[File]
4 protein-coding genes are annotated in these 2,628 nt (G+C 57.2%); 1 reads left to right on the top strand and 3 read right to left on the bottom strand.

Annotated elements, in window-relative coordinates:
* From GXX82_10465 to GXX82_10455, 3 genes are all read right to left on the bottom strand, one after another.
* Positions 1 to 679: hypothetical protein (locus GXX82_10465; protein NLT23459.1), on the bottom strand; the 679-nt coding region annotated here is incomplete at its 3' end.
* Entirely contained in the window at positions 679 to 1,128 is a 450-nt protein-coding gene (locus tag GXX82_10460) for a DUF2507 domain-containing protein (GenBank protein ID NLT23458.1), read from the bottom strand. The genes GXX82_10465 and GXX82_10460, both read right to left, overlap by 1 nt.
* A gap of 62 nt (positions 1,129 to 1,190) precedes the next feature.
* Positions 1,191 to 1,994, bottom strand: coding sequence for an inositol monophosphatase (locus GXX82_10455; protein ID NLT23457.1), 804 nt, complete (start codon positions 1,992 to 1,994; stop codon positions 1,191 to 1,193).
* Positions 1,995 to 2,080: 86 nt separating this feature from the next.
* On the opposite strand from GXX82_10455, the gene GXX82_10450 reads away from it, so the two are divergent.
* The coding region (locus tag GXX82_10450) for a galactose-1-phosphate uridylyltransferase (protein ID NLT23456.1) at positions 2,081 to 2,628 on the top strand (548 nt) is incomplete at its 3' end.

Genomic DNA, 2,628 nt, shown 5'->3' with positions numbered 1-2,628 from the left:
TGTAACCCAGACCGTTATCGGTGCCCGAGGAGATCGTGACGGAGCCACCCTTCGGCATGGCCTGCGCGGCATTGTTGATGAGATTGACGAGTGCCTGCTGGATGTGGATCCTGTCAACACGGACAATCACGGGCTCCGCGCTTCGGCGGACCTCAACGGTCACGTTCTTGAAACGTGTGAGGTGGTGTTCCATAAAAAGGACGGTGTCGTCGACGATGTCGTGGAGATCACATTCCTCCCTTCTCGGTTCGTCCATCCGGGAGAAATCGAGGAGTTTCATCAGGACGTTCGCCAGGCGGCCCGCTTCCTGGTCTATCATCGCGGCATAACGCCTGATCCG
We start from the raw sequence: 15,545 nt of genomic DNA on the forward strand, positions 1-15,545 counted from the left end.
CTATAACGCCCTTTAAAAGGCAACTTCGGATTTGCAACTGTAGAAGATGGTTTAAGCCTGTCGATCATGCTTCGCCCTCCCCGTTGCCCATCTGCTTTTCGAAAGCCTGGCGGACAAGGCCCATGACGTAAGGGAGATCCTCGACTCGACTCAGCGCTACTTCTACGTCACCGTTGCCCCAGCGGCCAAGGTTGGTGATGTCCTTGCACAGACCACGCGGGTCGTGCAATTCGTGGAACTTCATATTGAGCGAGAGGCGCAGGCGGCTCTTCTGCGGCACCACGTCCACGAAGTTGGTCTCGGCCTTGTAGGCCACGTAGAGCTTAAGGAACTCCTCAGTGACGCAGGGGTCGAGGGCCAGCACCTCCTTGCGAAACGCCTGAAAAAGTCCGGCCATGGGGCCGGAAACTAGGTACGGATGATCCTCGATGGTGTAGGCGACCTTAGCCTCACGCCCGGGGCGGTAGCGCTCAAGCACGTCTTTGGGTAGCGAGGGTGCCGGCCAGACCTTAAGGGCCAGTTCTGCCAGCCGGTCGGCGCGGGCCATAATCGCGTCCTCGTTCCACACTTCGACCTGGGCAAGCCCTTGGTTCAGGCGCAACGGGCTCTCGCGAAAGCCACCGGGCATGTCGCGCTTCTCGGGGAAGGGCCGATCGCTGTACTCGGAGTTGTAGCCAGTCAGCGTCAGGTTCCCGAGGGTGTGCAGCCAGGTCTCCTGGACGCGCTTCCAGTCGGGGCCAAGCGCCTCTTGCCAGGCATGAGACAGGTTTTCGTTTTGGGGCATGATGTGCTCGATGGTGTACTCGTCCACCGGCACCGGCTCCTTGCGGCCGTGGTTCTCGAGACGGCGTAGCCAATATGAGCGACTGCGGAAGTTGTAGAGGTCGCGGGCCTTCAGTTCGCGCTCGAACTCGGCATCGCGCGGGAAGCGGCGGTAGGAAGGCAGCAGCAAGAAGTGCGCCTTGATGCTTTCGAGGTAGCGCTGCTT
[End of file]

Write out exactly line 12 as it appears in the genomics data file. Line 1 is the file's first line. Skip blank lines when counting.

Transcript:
TGTAACCCAGACCGTTATCGGTGCCCGAGGAGATCGTGACGGAGCCACCCTTCGGCATGGCCTGCGCGGCATTGTTGATGAGATTGACGAGTGCCTGCTGGATGTGGATCCTGTCAACACGGACAATCACGGGCTCCGCGCTTCGGCGGACCTCAACGGTCACGTTCTTGAAACGTGTGAGGTGGTGTTCCATAAAAAGGACGGTGTCGTCGACGATGTCGTGGAGATCACATTCCTCCCTTCTCGGTTCGTCCATCCGGGAGAAATCGAGGAGTTTCATCAGGACGTTCGCCAGGCGGCCCGCTTCCTGGTCTATCATCGCGGCATAACGCCTGATCCG